In the episode "TKO" of the science-fiction show Babylon 5, Lt. Commander Susan Ivanova, a Jew, has dinner with her rabbi and they have a discussion about the food that they are eating.

Rabbi Koslov: What did you say this was again?

Ivanova: It's Treel. It's a sort of fish. The Centauri raise them.

Rabbi Koslov: Treel? It's kosher?

Ivanova: That, I can't say.

Rabbi Koslov: I don't recall Treel being mentioned in the Torah, so… [Takes a bite] It's wonderful.

The creator of the show, J. Michael Straczynski, stated that one version of the script delved further into whether or not Treel would be kosher, but found that it just didn't make for very good television:

At one point, there was a discussion in the scene about the whole gills/scales/fins issue, to define kosher...but it really brought the scene to a screaming standstill, and we needed to concentrate on the relationships at that moment. In addition, as we looked at it, you would have to get into the question of how alien gills/scales/fins compare to earthly gills/scales/fins, because they're going to be very different in many ways. In short order it became a massive Talmudic discussion, and we only have an hour for the show....

While we don't ever see a live Treel on the show and the shortened dialogue leaves few clues as to their nature, it seems clear from his statement that he thought there were significant enough differences that might lead to debate. Unfortunately, Straczynski didn't state what the outcome of that discussion might have been.

So would an alien fish be kosher? What might be the outcome of this discussion if there were time to consider the sort of differences in gills/scales/fins between an alien and earthly fish?

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    What basis would we have to research halacha about a fish that is imaginary?
    – DanF
    Commented Feb 17, 2015 at 22:24
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    Welcome to Mi Yodeya, and thanks for your fun question! Commented Feb 17, 2015 at 22:26
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    @AvrohomYitzchok consider judaism.stackexchange.com/q/50293/4794 Commented Feb 17, 2015 at 22:27
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    I have no source for this, but I would suspect that the answer would depend upon whether or not the fish's habitat can be halakhically considered a "sea" or a "river", or whether those terms denote bodies of water on earth. If its habitat is neither a sea nor a river, then the answer may be "yes", irrespective of whether or not it has scales and fins (cf: Rambam, Maakhalot Assurot 2:17).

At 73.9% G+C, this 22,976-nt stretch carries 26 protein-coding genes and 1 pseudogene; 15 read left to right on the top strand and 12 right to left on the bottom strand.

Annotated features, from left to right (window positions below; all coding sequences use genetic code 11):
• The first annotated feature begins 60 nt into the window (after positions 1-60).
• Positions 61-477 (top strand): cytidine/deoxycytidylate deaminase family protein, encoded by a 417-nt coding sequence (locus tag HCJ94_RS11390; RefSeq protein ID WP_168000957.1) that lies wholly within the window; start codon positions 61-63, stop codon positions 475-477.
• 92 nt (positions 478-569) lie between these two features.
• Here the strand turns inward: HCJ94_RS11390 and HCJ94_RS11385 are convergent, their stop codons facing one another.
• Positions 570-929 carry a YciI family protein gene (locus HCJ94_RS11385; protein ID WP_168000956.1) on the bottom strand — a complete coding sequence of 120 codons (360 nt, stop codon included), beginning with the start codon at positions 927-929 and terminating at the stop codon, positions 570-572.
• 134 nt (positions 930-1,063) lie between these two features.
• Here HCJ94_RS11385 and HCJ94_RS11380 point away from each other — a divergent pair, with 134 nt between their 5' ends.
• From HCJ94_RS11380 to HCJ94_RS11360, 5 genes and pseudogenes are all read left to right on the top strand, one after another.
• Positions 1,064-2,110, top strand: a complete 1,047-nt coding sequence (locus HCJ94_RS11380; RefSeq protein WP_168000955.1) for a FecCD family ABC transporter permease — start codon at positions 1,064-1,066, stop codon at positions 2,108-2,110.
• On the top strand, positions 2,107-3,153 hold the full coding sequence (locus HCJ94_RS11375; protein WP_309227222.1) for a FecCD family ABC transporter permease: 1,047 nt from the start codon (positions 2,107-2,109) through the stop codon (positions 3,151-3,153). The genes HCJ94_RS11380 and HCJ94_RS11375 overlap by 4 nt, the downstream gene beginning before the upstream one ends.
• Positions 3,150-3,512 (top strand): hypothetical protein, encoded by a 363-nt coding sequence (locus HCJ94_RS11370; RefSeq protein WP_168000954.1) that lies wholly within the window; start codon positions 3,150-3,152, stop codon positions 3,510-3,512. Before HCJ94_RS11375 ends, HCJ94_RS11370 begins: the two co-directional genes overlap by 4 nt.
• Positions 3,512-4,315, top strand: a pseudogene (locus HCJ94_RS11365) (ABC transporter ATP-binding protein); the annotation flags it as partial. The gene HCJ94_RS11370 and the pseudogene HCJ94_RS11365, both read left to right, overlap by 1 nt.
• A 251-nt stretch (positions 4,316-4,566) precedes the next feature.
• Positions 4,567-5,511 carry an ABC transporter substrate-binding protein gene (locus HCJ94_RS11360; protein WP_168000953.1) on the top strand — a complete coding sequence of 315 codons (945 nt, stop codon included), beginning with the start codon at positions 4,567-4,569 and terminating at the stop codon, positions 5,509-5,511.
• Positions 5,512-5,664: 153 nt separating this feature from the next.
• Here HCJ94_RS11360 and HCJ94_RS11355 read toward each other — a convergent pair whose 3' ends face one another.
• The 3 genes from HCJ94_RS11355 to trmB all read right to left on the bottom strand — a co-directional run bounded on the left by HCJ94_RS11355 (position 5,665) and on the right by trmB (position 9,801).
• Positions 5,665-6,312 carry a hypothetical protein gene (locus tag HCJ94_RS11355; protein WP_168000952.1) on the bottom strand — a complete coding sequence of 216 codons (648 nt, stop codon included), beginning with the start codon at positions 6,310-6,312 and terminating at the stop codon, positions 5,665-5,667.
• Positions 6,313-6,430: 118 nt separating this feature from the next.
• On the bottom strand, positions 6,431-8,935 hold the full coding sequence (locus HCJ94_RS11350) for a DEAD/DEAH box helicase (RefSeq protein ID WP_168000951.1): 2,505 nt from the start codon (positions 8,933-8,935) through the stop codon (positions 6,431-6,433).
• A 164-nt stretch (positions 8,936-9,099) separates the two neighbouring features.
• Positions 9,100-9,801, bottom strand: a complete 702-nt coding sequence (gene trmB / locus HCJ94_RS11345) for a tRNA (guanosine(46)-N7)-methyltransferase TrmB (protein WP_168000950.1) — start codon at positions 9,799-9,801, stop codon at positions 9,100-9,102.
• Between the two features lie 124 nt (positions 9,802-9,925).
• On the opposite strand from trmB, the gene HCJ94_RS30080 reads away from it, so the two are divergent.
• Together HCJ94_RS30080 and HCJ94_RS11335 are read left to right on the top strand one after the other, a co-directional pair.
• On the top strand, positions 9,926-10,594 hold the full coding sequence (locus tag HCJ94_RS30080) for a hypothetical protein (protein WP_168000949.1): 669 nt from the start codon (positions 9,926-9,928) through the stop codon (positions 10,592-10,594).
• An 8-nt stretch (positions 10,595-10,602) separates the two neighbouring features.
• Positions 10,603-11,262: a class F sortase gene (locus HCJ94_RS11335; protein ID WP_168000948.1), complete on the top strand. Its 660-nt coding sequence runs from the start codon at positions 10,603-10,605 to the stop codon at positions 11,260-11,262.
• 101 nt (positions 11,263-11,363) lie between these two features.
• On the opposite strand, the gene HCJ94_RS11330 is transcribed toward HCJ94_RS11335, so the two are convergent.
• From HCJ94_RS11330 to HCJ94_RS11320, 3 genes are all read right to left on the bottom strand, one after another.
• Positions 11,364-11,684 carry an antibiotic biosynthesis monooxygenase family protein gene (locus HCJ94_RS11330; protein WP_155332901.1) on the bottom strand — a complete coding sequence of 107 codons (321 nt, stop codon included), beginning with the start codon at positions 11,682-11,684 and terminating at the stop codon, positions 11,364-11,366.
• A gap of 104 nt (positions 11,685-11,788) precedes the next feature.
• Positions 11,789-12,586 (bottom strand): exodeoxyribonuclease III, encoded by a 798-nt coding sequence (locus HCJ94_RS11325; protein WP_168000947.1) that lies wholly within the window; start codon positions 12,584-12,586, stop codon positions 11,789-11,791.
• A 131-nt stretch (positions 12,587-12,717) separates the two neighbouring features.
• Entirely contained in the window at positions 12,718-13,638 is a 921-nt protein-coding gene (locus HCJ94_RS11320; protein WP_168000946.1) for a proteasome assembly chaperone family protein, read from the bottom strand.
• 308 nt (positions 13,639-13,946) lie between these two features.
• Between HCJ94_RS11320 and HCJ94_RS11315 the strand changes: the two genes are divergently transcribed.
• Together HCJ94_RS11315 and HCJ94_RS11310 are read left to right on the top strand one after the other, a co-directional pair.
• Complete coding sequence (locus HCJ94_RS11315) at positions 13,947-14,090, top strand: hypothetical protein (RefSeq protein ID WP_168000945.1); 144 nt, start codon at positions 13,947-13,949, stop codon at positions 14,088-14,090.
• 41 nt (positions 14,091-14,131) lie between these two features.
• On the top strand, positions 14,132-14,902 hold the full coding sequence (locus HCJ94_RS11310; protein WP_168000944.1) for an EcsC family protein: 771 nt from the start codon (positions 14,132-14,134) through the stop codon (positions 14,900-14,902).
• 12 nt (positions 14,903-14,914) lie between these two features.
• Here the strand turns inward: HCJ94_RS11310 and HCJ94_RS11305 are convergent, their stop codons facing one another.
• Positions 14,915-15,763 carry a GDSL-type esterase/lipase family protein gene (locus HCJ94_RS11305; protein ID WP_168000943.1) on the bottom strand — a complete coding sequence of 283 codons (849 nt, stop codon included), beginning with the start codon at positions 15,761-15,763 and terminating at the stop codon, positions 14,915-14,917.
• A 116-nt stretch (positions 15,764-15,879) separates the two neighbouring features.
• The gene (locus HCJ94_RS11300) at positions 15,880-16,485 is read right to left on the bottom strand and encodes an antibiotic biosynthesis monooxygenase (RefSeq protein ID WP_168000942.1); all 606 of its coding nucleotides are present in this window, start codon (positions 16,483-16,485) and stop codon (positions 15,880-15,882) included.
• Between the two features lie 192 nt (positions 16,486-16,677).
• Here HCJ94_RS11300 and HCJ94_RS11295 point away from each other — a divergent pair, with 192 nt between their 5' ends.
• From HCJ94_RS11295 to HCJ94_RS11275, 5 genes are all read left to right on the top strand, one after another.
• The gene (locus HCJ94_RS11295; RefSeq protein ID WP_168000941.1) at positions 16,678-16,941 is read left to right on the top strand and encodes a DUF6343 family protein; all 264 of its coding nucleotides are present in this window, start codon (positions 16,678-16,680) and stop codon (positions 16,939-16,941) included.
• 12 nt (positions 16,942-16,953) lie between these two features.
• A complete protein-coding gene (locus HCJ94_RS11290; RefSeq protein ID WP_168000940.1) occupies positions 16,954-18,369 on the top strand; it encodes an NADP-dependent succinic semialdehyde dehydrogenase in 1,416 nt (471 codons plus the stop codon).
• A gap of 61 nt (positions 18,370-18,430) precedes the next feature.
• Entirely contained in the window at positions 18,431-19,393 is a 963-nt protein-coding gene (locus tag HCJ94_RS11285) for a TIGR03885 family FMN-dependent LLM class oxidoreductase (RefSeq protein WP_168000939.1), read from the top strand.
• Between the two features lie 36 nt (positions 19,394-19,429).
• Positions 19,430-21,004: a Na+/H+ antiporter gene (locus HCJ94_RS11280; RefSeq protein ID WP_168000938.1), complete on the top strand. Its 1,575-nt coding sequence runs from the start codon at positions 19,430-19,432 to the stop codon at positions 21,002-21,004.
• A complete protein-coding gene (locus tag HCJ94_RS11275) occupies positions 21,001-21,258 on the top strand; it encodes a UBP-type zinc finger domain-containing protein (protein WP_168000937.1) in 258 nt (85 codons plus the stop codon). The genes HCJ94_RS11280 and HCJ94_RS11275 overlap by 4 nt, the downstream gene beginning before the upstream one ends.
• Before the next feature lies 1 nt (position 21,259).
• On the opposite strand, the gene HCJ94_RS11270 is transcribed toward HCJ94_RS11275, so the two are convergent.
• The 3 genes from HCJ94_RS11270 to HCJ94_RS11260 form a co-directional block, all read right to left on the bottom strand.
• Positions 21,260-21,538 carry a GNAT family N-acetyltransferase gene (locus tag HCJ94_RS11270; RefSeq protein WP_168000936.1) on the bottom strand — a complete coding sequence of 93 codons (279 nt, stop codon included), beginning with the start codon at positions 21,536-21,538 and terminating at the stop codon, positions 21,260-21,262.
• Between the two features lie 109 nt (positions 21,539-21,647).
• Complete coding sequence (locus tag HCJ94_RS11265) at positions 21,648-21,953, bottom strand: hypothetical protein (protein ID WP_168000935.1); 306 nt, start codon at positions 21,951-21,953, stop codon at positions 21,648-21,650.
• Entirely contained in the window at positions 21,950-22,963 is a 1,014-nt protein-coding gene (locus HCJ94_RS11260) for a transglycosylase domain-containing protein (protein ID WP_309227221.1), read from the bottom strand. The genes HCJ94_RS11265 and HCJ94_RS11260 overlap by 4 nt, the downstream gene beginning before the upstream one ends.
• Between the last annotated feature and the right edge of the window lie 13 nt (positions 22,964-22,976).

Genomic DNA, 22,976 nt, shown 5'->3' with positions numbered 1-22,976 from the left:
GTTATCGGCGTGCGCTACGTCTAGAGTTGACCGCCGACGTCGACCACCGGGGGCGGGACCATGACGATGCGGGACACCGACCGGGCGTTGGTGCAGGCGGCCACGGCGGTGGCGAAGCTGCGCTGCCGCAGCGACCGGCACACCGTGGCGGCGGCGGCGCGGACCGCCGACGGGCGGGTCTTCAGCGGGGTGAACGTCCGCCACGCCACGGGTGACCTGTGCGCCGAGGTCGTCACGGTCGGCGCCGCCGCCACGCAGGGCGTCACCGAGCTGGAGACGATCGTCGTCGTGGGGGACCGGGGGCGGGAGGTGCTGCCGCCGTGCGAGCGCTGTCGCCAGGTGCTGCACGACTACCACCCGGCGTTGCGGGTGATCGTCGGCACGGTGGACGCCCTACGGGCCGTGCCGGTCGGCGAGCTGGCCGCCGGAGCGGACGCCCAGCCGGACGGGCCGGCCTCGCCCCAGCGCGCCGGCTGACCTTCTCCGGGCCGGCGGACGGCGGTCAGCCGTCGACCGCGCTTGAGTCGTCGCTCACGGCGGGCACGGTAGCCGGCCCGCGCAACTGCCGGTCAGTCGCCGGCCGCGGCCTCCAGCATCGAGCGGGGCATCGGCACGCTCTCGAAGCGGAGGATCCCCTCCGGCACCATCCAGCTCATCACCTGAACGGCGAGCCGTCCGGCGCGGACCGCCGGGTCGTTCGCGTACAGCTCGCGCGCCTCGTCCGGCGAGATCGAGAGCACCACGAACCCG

– Shimon bM
    Commented Feb 17, 2015 at 22:52
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    @AvrohomYitzchok This site has precedent for other questions about whether non-existent animals would be kosher (including dinosaurs and mermaids). Additionally, this might be something we might one day need to consider if, like in Babylon 5, future Jews are able to travel to other planets where they can get fish-like creatures different from those found on Earth. Commented Feb 17, 2015 at 23:03

1 Answer 1


It says in Sanhedrin 59b

כי הא דרבי שמעון בן חלפתא הוה קאזיל באורחא, פגעו בו הנך אריותא דהוו קא נהמי לאפיה, אמר: (תהלים ק"ד) הכפירים שאגים לטרף. נחיתו ליה תרתי אטמתא, חדא אכלוה וחדא שבקוה. איתיה ואתא לבי מדרשא, בעי עלה: דבר טמא הוא זה או דבר טהור? - אמרו ליה: אין דבר טמא יורד מן השמים. בעי מיניה רבי זירא מרבי אבהו: ירדה לו דמות חמור מהו? - אמר ליה יארוד נאלא! הא אמרי ליה: אין דבר טמא יורד מן השמים

As in the story of R. Simeon b. Halafta, who was walking on the road, when lions met him and roared at him. Thereupon he quoted: The young lions roar after their prey; and two lumps of flesh descended [from heaven]. They ate one and left the other. This he brought to the schoolhouse and propounded: Is this kosher or not? — They [the scholars] answered: Nothing non-kosher descends from heaven. R. Zera asked R. Abbahu: What if something in the shape of an ass were to descend? — He replied: Thou howling yorod: did they not answer him that no non-kosher thing descends from heaven? (Soncino translation)

It would seem from here that space fish would be kosher.

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    Are you assuming space and Heaven are the same thing? Commented Feb 19, 2015 at 0:28
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    @ykay I like this. But by this logic E.T. and Alf would be kosher too.
    – user6591
    Commented Feb 19, 2015 at 0:49
  • Valid points although regarding ET and Alf we can say אין הכי נמי :-) Commented Feb 19, 2015 at 8:49
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    If an ass 'fell from heaven' i may suspect a serious cargo malfunction from an airplane! .... or a trebuchet!
    – bondonk
    Commented Sep 23, 2015 at 20:56
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    @Dude שָׁמַיִם is often used throughout Tanakh to refer to the expanse of sky beyond earth within which the stars and various celestial objects exist. Genesis 1:14; 15:5; 15:17; 22:17, Deuteronomy 4:19, Judges 5:20, Jeremiah 8:2, etc. Commented Jan 10 at 14:30

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